Katie Kish

Workshop attendee Katie Kish (above) has written today’s blog post about the event

On August 10th and 11th, top scholars in the fields of Terror Management Theory (TMT), water research, and governance gathered to discuss the relevance of emotions in water governance and decision making, and how this might apply to future research. Overall, participants recognized the need for a new approach to water governance that looks beyond the traditional scope of rational change making, instead appealing to more basic and ingrained human conditions related to deep emotions and response to threat. This was a Social Science and Humanities Research Council funded workshop at the Brairhurst Institute in Fergus, ON.

Day One of the workshop focused on the question: “what do we know?”

Thomas Homer-Dixon started the conversation by providing a brief contextual framing of local climate change issues and challenges for the future. Sheldon Solomon and Janis Dickinson set the foundations for the rest of the conversation, both presenting on ‘terror management theory’ (TMT).

Solomon’s argument centred on the idea that the framing of any broad theory of humanity should be grounded in evolutionary terms. He connects this to TMT by reframing Ernest Becker’s work in the Denial of Death with Darwinian evolution. To paraphrase: Living things “like” to stay alive, and as humans we have great physiology and an exceptional brain that allows us to anticipate the future. We are smart enough to appreciate life, and thus, also smart enough for existential angst about that life ending. However, if we dwell on that angst, we become paralysed by ‘terror’. A primary function of culture mitigates these anxieties by giving each person a sense that they are valuable in the universe. Culture becomes a blueprint of reality and, in some cases, a promise of immorality (I.e.: literally in religion or symbolically in a hero project such as a child) distilling fear of death.

Dickinson put this into environmental terms by arguing that climate change is a death prime, triggering both proximal (denying, delaying impacts) and distal (worldview defence, outgroup antagonism) defences. Any future environmental advocacy should avoid triggering these defences. Anne Wilson argued that we can do that by making people feel closer to the future, to help motivate their actions by making environmental issues have more immediate certainty and outcomes.

The discussion that followed immediately turned to ‘positive’ and benign projects that individuals and groups could participate in that are environmentally ‘friendly’, and may also fulfill the individual’s need for belonging and purpose (I.e.: community gardens). However, it was noted that for the past twenty years these projects have been very common. Instead, what change makers may be looking for is a planetary ideological revolution.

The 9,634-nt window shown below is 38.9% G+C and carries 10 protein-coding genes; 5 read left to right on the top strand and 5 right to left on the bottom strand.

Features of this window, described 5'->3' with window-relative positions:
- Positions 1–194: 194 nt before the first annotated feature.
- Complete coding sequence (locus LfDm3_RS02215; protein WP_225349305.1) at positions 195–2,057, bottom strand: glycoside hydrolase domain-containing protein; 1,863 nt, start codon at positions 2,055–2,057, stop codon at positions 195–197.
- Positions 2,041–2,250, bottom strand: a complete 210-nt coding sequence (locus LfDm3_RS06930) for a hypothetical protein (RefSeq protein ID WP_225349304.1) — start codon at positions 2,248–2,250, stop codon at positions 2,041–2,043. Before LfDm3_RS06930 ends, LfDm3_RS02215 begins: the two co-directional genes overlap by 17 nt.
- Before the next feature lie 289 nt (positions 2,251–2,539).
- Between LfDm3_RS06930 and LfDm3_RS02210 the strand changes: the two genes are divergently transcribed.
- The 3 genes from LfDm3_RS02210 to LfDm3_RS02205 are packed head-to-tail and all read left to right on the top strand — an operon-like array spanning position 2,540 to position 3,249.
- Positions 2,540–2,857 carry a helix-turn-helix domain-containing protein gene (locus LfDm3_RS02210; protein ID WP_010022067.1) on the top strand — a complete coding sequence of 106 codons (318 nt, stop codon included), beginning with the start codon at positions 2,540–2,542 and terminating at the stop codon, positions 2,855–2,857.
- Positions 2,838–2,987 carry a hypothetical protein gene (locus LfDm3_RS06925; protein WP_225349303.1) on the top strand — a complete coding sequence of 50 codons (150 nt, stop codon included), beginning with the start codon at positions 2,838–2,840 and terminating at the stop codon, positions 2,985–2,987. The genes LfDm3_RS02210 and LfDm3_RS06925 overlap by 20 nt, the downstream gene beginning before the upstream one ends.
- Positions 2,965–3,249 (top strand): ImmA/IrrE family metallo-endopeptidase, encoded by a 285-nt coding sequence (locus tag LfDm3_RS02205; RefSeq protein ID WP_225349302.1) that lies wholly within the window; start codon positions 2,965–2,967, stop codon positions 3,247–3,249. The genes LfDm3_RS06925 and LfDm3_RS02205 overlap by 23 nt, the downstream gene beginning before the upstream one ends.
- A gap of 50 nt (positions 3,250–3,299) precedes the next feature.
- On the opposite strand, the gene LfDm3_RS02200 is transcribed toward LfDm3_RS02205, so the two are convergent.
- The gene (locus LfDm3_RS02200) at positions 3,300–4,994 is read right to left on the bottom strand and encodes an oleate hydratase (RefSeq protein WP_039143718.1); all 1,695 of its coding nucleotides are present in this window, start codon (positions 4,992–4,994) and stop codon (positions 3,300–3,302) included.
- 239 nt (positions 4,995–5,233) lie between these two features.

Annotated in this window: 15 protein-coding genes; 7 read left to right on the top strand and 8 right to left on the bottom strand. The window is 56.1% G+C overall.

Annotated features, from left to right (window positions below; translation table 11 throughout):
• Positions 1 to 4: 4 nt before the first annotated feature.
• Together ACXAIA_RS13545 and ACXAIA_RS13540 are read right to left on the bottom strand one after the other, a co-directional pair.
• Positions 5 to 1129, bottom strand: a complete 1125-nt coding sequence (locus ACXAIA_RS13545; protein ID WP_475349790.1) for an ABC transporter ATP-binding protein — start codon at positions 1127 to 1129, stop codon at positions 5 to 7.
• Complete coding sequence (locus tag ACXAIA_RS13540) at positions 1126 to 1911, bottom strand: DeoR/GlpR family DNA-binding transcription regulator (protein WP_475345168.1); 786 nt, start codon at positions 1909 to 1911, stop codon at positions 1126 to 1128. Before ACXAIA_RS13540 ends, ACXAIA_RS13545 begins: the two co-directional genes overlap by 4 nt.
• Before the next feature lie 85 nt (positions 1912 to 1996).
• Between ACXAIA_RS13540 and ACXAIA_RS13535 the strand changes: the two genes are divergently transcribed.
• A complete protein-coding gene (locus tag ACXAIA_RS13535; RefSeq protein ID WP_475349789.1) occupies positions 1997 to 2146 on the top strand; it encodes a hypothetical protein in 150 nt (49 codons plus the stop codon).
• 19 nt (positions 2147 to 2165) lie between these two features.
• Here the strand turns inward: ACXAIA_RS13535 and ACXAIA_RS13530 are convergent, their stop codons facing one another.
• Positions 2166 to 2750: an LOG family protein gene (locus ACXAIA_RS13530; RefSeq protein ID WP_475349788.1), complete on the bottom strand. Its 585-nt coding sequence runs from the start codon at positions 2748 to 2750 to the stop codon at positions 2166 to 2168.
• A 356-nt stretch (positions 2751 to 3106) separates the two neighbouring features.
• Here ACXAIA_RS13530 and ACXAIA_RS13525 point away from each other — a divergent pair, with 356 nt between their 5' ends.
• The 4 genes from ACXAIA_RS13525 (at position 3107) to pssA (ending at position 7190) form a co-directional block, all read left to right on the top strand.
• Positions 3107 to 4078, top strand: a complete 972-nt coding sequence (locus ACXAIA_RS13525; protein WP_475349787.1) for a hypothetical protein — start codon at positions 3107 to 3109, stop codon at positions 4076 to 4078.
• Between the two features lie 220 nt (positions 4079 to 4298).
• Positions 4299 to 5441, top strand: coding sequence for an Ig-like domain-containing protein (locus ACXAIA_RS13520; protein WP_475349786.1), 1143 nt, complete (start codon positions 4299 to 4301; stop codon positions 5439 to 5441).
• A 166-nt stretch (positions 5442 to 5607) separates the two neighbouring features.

What goes into the production of environmental ideology, and what might be the barriers?

Bob Gifford discussed the psychological barriers that limit an individual’s and community’s ability to adapt and respond to environmental issues. These barriers include: a) limited cognition, b) existing ideologies, c) perceived risk, d) costs, e) discredence, f) social comparison, and g) limited behaviour.

Stephen Quilley challenged this by suggesting that these barriers only exist within a commitment to a particular liberal political economy. He argued that we are more constrained by our culture and language. The culture consumed by rational deliberation no longer works as it continues the pattern set in the industrial revolution – strip mining ontological frameworks. There is nothing that pulls people together, no community or theology, and all that is left is “stuff”.  Quilley argued that we could tap into the psychological arguments presented in TMT to make change by bringing back ritual. Rituals can change patterns of thought and behaviour. However, introducing ritual into a rationalised world presents obvious and difficult challenges.

This line of reasoning opened up a number of questions, such as: what kinds of emotions should we illicit? Who decides on the emotions? Who should be deciding? How do you convince people that emotions and ritual are valid? How do you avoid triggering too many negative emotions and creating resistant participants? Is it possible to regulate emotions? How do you avoid the negative implications of ritualistic behaviour while still instilling ritual? While water triggers emotions, Wolfe (with agreement from others) hypothesizes that fear arising from death anxiety is a key emotion with important influences, and also that water threat could have implications for death anxiety.